Are You Really Eating Healthy?
By Sam Lewis
Clever phrasing of food labels can skew the truth for consumers
These days, it seems like everyone is making attempts at bettering their diet and eating healthier. Food manufacturers, more than anyone, are aware of this trend and are doing their best to capitalize on it. Sometimes, however, food manufacturers use misleading product descriptions to promote products as being more healthy, whether it is accurate or not. Listed below are a few key phrases shoppers should be aware of while browsing grocery aisles.
Doesn’t it seem that just about every product on grocers’ shelves has this generic term branded across its label? While this may appear to be an invitation to buy the product because it is beneficial or healthy, that’s not necessarily the case. Currently, the FDA has not offered a formal definition for the term “natural.” Instead, food manufacturers are left to determine if the use of the term is appropriate. When push comes to shove, food manufacturers want consumers to buy their products, and ultimately can label it "natural" if they choose to. Consumers are urged to check nutritional information of products to decide for themselves if the product’s “natural” label is in fact beneficial or healthy. After all, saturated fat is natural.
This term is tossed around very loosely in the food industry. In regard to food, “organic” means making food in such a way that the use of synthetic materials is limited or totally eliminated during production. Up until the 20th century, this term could describe all agriculture. A product’s label may claim that it is "organic," but a closer inspection of ingredients can reveal very few organic parts. Rather than trusting the manufacturer’s word, look for the USDA organic seal, indicating the product contains no less than 95 percent organic ingredients.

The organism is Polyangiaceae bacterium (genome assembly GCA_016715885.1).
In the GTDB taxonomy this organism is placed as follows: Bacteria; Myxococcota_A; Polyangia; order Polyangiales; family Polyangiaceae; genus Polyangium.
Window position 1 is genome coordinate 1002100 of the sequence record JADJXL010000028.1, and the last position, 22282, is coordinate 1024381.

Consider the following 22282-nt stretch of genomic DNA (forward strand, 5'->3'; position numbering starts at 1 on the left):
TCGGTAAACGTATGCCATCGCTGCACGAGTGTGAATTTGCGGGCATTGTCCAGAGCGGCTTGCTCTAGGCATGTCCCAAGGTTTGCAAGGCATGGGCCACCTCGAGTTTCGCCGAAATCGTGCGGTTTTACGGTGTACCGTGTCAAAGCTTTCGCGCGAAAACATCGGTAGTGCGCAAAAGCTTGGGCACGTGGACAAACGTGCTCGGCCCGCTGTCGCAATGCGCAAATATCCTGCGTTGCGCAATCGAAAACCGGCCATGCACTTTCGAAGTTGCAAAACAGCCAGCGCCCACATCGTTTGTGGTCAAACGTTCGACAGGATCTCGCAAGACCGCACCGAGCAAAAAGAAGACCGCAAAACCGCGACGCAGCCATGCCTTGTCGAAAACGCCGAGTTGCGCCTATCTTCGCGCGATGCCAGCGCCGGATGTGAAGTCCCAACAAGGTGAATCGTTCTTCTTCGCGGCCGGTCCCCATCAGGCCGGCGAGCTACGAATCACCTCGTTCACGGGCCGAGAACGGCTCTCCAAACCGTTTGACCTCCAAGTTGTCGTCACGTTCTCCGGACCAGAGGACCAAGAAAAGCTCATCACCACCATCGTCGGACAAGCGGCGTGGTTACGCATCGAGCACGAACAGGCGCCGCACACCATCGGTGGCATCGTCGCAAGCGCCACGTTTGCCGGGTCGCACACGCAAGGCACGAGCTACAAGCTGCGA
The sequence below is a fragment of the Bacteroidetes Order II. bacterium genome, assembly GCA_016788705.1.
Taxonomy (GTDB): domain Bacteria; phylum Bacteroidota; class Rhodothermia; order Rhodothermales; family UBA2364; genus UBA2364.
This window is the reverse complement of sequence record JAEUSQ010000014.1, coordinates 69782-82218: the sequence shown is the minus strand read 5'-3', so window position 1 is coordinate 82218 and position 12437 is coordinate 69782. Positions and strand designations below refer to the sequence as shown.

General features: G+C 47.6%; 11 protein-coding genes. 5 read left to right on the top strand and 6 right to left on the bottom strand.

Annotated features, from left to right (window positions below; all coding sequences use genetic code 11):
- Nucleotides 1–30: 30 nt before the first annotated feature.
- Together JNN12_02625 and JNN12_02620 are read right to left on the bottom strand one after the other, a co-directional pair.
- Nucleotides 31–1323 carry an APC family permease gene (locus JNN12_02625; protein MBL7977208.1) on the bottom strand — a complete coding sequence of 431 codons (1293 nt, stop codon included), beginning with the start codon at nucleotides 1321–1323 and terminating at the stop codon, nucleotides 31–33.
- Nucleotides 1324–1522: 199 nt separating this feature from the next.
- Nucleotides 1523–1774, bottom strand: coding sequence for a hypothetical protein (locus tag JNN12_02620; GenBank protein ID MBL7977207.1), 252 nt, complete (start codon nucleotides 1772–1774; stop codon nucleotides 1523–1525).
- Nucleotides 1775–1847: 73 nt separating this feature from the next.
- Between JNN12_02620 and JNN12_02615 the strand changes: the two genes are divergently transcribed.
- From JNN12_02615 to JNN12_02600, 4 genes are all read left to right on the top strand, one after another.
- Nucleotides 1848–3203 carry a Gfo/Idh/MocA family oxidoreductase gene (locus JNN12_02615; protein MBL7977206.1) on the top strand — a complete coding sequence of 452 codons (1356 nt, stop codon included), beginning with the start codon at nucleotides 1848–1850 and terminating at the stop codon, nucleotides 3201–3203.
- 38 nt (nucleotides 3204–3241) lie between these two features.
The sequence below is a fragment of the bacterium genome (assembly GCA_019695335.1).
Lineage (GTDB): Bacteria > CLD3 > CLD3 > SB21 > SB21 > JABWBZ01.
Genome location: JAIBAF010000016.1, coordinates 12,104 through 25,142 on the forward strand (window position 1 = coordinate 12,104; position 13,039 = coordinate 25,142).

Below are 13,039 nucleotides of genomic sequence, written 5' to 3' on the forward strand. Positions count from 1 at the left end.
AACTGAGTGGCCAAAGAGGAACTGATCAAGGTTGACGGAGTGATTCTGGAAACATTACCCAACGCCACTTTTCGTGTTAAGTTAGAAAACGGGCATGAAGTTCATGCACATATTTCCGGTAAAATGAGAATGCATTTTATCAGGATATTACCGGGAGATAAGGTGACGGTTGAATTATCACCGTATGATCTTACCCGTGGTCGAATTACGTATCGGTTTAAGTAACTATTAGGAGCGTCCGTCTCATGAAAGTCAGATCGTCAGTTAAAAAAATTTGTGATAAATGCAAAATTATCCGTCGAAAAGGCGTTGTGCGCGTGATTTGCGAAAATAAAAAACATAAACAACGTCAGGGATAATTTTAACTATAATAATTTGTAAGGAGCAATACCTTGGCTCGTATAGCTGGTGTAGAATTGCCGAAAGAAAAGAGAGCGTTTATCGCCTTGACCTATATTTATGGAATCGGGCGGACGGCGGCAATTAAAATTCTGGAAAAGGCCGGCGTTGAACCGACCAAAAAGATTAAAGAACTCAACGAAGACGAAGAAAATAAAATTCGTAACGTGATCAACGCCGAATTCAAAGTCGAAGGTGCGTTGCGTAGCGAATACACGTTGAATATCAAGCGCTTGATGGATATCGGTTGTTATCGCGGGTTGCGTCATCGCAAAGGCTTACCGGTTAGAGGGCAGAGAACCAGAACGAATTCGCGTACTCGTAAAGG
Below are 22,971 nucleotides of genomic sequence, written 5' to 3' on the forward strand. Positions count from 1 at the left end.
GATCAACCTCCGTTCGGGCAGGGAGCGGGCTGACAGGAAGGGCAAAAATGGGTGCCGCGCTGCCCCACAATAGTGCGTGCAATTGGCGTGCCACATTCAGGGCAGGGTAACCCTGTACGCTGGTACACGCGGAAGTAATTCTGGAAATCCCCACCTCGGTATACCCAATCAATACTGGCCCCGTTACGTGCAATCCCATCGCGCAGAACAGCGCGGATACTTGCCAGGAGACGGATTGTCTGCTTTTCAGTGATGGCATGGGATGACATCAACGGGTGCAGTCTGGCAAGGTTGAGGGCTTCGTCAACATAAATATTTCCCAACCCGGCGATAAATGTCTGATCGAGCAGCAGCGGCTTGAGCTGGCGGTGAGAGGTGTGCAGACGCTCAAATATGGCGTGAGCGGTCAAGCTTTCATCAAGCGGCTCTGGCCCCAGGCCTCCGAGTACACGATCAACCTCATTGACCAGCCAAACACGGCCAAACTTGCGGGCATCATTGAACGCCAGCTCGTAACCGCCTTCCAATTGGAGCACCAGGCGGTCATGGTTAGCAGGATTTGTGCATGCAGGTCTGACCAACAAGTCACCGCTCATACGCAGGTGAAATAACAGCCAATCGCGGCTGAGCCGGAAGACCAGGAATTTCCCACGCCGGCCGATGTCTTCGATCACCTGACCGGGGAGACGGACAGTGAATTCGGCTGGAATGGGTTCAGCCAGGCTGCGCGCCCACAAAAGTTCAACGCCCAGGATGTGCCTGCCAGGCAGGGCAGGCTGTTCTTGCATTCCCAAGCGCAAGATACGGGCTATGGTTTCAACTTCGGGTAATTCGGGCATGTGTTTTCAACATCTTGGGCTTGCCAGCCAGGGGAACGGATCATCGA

Much like the term “natural,” “whole grains” has no FDA-regulated definition on food packaging. So, like our term “organic,” “whole grains” can mean that just one piece of a product contains at least one leaf of grain, not the entire product. Instead of buying products labeled with “whole grain,” consumers are urged to search for products listing “100 percent whole wheat” or “100 percent whole grains” as ingredients. This will ensure consumers looking for the benefits of a high fiber diet are actually getting what they pay for.
0 Grams Trans Fat
This is a tricky term, as the FDA allows food manufacturers to display it on product labels where the product contains less than one half gram of trans fat per serving. That’s fine and dandy, but it is not a realistic expectation, as the majority of consumers will be eating more than one “recommended” serving of many foods per sitting, but that is another issue altogether.
Vitamins and/or omega-3 added
Consumers obviously want to purchase food products that have been given additional nutritional value. However, without a close inspection of the label, you might not be getting what you pay for. Currently, the FDA does not require products fortified with additional nutrients to display percentages of these ingredients on its label. When buying products claiming to be fortified with additional nutrients, like vitamins, minerals, and omega-3 oils, consumers should see where the additions fit on the ingredient list. If they are at the bottom of the list, chances are the additions are miniscule and may not even have significant nutritional value.
These are just a few buzzwords and phrases that food manufacturers are putting on their products’ labels to capture consumer interest and sell product. The FDA plays a role in determining what companies can put on their products’ labels — refer to The Food Allergen Labeling and Consumer Protection Act. But, FDA legislation moves at a slower pace than companies develop labels and the marketing schemes for those products. Ultimately, it is up to the consumers striving for a healthy diet to educate themselves about the misnomers placed on food labels.